League legends’ emotional tribute to fallen mate
IN AN emotional tribute, two former Queensland State of Origin players have given their best mate a touching farewell.
Current North Queensland Cowboys NRL coach Paul Green as well as former Cronulla Sharks and Penrith Panthers forward Craig Greenhill held back tears as they shared stories of a special relationship with friend Adam Maher as they read the eulogy at his funeral earlier today in Brisbane.
Maher, who played for Wynnum Manly and Easts Tigers before joining the Cronulla Sharks and later became a star for Hull KR in England, died last week after a two-year battle with Motor Neurone Disease.
Family and friends, as well as others whose lives Maher had touched during his 47 years, packed into the Wynnum Baptist Church as they gave the man known as 'Head' or 'The Boy' to his parents a final farewell.
Green and Greenhill shared a special relationship, which stretched more than 30 years, with Maher and were also by his side during his battle with MND.
Green played with Maher at the Wynnum Manly Juniors as well as colts and also at Easts and Cronulla and said he was a special man who would be sorely missed.
"I first ran into Adam when we were playing in the Wynnum District Schools under-8s grand final and I was playing for Manly West State School and he was playing for St John Vianney's," he said.
"To then have a relationship with a group of mates like we do for such a long time is extremely rare.
"You could tell straight away he was just a special person, you always had fun when you were around Adam.
"One of Adam's best qualities was his toughness, not like hard tough, but he would just take things on and wouldn't be after any sympathy or to make things about him, he just keeps going.
"That's one of the things I think I'll take from him and that I have learned from him, there's just not much time in life and you never know how much time you're going to have left and you need to make the most of every minute.
"There's very few people in the world where everyone he knows wouldn't have a bad word to say about them - Adam was one of those people."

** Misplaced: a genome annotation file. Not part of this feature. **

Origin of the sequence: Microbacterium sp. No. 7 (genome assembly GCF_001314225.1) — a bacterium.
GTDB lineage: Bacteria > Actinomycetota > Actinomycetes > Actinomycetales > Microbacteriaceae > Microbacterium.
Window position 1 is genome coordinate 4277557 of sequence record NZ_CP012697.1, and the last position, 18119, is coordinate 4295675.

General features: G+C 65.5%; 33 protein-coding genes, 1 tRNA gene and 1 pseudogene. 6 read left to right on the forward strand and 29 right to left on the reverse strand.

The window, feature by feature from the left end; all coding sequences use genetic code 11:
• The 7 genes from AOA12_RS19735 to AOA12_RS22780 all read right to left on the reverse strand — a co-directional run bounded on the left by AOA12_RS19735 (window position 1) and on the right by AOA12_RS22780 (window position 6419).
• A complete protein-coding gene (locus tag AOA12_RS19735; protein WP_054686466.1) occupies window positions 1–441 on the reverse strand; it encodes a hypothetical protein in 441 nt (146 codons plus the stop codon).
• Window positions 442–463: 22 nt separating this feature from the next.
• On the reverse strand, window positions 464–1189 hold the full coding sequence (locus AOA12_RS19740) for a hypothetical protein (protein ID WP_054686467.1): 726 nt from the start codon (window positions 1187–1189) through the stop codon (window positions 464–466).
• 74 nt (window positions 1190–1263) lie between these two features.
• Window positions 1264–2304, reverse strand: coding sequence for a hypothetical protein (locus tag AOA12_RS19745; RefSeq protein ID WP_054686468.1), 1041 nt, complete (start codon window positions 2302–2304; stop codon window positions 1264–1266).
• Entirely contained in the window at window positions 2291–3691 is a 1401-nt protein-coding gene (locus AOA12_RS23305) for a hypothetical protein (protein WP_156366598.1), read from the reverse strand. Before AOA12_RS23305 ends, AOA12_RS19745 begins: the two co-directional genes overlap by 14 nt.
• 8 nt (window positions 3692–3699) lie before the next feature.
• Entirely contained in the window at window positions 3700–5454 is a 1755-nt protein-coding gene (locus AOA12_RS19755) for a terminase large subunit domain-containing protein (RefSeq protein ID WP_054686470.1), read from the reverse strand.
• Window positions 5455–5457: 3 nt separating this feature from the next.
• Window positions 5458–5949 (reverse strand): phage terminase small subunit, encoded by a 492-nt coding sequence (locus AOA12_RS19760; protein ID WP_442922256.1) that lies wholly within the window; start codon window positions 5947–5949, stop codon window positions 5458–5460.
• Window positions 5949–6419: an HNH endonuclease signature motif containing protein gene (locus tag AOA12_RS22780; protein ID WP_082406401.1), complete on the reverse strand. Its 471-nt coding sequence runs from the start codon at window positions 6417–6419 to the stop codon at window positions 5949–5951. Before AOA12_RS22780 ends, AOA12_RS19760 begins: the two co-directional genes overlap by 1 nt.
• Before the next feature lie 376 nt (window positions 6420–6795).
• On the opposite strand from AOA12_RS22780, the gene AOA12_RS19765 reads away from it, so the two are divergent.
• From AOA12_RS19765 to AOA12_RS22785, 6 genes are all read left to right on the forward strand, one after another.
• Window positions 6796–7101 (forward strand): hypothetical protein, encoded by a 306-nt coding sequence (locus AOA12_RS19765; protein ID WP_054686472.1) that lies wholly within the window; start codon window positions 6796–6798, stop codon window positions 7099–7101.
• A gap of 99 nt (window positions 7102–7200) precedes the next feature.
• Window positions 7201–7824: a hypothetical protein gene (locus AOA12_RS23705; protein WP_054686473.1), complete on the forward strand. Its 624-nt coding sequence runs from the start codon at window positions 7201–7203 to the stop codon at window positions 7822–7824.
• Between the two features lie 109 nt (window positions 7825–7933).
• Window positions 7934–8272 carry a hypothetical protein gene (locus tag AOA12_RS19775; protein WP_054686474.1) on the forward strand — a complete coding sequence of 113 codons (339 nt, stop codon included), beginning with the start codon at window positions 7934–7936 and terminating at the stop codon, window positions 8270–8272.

Green also has one story that stands out to him about his relationship with his fallen friend.
"When I won the Rothman's Medal at Easts in 1993, I went straight to Adam's house, broke in and jumped on him and woke him up. He was one of the first people I wanted to tell, I couldn't wait to share the news with my best mate."
Maher received support from around the rugby league community in Australia and in England, including an event organised by former club Hull KR, where his former teammates and fans of the team even sung the team song in front of his family.
There was not a dry eye in the building.
Then his Australian friends got behind him with a fundraising night in Wynnum last year, where more than $125,000 was raised to help Maher in his battle with MND.
"He just had a way of making a special impact on everyone he knew," Greenhill said.
"He was an incredibly loyal mate and would always put a smile on your face.
"As you go through life and a sporting career, there's people you meet and become friends with but later on if they were in the same city, they wouldn't contact you, we were extremely lucky to have a mate like Adam and a group who were able to share our lives with.
"Adam was a great football player, he was extremely tough … but his number one achievement is being a dad.
"When you're with him and he sees his girls, his eyes just light up and that's what life is all about and it is such a special thing."
Greenhill also remembers a special story about Maher during their time in England.
"He decided to introduce our English teammates to Bundaberg Rum one time and that was a bad decision," he laughed.
"The next day some of our teammates rocked up with a fat lip, other injuries to their heads, their was damage to the fencing at his place, outdoor furniture missing from other people's places, it was a disaster.
"That was the last time those guys touched the Australian rum."
Green and Greenhill said Maher was "one of a kind" and would leave a gaping whole in their lives.
Maher's children and wife Trudy also gave a special and emotional tribute to the man they loved so dearly.
Former teammates of Maher's from Cronulla also attended the funeral and wake at the Wynnum Manly Juniors, even singing the team song in what was a fitting way to celebrate the life of a man, who seemed to positively impact so many others.